Protecting the San Francisco Peaks

Authors: Anna Rondon, GFA Fellow Candidate, Class 5 Whenever my family traveled from Richmond, CA, to our Navajo homeland, we would pass by San Francisco Peaks. My mother would tell us then to bless ourselves by breathing in four times – to breathe in the powers and strength of the Peaks into our physical and mental being. This mountain is one of the four sacred mountains in Navajo culture. We always honor these mountains. We are the mountains and they are us as Dineh

The San Francisco Peaks viewed from atop nearby Mount Elden (9,000 ft)

On August 25th, I had the honor of helping to organize the Protect the Peaks protest in Albuquerque, NM. The protest was held in order to prevent the desecration and destruction of San Francisco Peaks, sacred to 13 Native American Nations. We indigenous peoples have to say enough is enough! We are protesting the construction of a pipeline to the Snowbowl ski resort, which would carry sewage water for snowmaking. Construction crews have already cut down 40 acres of rare alpine forest and cut a six-foot wide and six-foot deep gash into the Holy Mountain, where medicine men gather herbs for healing. Runoff from the snow made with this wastewater will be harmful to plants, animals and humans who inhabit the mountain. "The strength of our heart and our spirit is our prayers, the strength and heart of our prayers is our mountains, and the strength and heart of those mountains is our great spirit," Navajo grassroots organizer Norman Brown told the protesters. "That's how we are tied in to this land. That's how and why we've never given up." We refuse to accept this destruction for recreation at the cost of cultural genocide! The Peaks are a beautiful place, a fragile ecosystem, and home to rare and endangered species of plants and animals. Our sacred mountain is under attack. In addition to our protest in New Mexico, three other groups held solidarity protests at the United States Department of Agriculture (USDA) offices in California, Montana and Colorado. The USDA - Forest Service is putting the financial gain of one man ahead of centuries old traditions and beliefs held by native peoples as they destroy our sacred mountain. Please visit to see how you can help!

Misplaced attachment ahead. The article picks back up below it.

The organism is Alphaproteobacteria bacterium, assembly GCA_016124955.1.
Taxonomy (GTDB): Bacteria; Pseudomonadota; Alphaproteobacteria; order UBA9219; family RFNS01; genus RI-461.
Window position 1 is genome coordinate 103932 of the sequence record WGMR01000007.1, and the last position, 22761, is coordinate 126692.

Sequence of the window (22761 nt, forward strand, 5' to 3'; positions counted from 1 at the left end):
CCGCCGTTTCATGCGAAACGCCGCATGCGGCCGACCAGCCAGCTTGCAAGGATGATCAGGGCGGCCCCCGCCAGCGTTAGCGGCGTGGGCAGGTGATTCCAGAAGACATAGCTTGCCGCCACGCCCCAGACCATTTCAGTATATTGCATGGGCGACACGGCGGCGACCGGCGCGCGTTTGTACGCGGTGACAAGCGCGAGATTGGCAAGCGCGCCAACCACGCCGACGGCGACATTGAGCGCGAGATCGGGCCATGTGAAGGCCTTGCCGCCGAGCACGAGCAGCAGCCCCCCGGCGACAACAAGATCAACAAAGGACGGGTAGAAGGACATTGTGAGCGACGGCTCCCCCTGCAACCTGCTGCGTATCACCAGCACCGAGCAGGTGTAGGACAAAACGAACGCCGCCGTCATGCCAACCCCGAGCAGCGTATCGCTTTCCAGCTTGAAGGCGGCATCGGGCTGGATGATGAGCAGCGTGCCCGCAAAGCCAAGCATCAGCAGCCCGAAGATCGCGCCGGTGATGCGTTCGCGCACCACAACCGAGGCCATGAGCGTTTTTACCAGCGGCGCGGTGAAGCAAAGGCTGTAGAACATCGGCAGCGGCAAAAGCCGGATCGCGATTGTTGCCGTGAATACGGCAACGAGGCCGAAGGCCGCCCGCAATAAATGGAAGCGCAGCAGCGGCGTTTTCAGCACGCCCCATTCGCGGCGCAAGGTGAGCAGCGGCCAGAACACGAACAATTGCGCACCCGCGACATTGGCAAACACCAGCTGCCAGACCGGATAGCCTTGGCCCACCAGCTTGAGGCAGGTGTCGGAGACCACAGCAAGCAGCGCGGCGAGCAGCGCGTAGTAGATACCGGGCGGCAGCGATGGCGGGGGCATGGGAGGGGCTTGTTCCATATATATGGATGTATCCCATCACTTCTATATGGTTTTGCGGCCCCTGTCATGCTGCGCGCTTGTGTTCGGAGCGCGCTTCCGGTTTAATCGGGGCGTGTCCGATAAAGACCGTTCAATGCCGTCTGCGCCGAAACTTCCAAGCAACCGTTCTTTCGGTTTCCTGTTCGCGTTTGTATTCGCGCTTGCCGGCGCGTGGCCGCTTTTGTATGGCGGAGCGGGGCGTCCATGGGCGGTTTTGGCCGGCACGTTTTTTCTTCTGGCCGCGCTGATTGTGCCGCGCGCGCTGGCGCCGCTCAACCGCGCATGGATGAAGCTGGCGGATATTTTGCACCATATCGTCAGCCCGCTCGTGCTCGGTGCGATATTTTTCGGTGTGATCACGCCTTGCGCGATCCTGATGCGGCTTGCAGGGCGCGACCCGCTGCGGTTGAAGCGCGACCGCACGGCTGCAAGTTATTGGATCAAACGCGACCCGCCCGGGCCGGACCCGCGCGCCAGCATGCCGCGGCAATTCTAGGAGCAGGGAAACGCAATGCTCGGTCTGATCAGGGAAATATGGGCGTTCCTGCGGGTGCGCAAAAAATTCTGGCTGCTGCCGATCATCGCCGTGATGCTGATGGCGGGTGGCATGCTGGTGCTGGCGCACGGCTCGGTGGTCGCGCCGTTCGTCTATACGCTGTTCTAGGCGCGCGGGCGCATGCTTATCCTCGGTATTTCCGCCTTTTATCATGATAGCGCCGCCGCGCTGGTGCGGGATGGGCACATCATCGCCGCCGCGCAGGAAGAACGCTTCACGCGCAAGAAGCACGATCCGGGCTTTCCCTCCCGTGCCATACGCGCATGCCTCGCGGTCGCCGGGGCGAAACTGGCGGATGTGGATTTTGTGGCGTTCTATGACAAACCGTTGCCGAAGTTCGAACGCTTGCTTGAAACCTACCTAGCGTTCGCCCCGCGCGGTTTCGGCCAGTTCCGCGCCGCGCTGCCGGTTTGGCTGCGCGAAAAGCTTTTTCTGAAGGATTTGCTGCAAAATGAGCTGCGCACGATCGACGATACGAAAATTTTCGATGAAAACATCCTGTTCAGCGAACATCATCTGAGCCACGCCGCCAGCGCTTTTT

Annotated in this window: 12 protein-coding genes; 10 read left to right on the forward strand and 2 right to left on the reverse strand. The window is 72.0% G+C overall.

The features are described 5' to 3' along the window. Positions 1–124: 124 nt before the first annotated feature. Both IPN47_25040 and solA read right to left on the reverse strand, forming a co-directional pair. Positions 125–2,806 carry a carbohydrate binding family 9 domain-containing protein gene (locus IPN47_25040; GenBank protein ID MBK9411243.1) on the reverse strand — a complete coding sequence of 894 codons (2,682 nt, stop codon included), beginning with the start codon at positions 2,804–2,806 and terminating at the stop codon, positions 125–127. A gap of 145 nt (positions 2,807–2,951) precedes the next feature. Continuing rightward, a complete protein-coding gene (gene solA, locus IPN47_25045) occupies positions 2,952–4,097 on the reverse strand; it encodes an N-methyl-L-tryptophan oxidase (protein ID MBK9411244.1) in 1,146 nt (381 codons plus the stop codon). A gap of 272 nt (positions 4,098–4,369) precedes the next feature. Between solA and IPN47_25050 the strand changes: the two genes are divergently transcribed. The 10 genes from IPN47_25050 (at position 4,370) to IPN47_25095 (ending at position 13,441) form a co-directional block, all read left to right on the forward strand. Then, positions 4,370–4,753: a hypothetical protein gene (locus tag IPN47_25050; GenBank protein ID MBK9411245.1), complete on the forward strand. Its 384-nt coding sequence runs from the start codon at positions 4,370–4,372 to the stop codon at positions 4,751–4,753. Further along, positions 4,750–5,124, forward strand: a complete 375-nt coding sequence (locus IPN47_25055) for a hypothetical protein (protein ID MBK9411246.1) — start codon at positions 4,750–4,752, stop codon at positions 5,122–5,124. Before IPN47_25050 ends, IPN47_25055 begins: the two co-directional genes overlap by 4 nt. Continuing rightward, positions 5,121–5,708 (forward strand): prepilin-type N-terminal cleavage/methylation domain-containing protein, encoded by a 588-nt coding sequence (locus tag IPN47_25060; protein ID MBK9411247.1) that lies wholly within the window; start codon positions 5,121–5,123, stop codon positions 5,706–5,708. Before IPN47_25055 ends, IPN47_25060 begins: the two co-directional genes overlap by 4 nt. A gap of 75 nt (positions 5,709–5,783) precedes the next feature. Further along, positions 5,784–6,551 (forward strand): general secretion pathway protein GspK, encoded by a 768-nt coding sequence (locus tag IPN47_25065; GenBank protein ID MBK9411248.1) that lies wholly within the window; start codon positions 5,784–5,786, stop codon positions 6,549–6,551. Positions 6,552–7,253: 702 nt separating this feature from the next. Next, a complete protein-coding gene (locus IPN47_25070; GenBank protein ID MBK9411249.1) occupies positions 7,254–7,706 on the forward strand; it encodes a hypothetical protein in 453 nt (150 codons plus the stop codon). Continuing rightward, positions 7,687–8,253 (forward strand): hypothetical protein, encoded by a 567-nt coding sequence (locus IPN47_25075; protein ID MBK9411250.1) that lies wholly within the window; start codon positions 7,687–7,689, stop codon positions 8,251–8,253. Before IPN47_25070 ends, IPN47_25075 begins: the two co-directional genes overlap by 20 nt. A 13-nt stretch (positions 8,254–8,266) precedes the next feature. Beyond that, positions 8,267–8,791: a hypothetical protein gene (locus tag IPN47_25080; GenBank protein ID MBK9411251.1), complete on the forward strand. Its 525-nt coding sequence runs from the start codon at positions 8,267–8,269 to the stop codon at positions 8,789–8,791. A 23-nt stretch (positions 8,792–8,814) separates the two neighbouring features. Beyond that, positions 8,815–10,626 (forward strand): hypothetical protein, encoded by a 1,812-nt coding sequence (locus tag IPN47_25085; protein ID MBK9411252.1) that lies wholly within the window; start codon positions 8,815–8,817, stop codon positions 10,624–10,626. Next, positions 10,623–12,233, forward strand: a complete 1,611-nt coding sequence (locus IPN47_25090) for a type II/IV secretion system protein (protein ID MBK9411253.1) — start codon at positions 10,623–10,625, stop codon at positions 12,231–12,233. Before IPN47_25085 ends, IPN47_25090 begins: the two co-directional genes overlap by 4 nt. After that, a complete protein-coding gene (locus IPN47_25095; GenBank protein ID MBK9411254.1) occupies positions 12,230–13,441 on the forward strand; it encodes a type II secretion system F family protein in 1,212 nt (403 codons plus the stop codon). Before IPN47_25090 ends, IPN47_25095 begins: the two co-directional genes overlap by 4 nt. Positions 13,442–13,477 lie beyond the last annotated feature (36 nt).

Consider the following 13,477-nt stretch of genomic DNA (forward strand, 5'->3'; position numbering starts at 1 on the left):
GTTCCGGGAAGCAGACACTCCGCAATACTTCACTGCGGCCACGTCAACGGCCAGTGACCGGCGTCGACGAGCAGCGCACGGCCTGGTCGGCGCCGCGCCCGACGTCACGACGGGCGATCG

Anna Rondon — Gallup, NM

Anna's roots derive from Dinetah (Navajo land). She was born in Richmond, CA. She came back to her roots in 1981 and began working for her community Chichiltah (among the oaks). Her mother and father taught her to help people who need support. Her father was a WWII veteran who received the purple heart and bronze medal and both her parents were union members of the railroad. Read her full profile »

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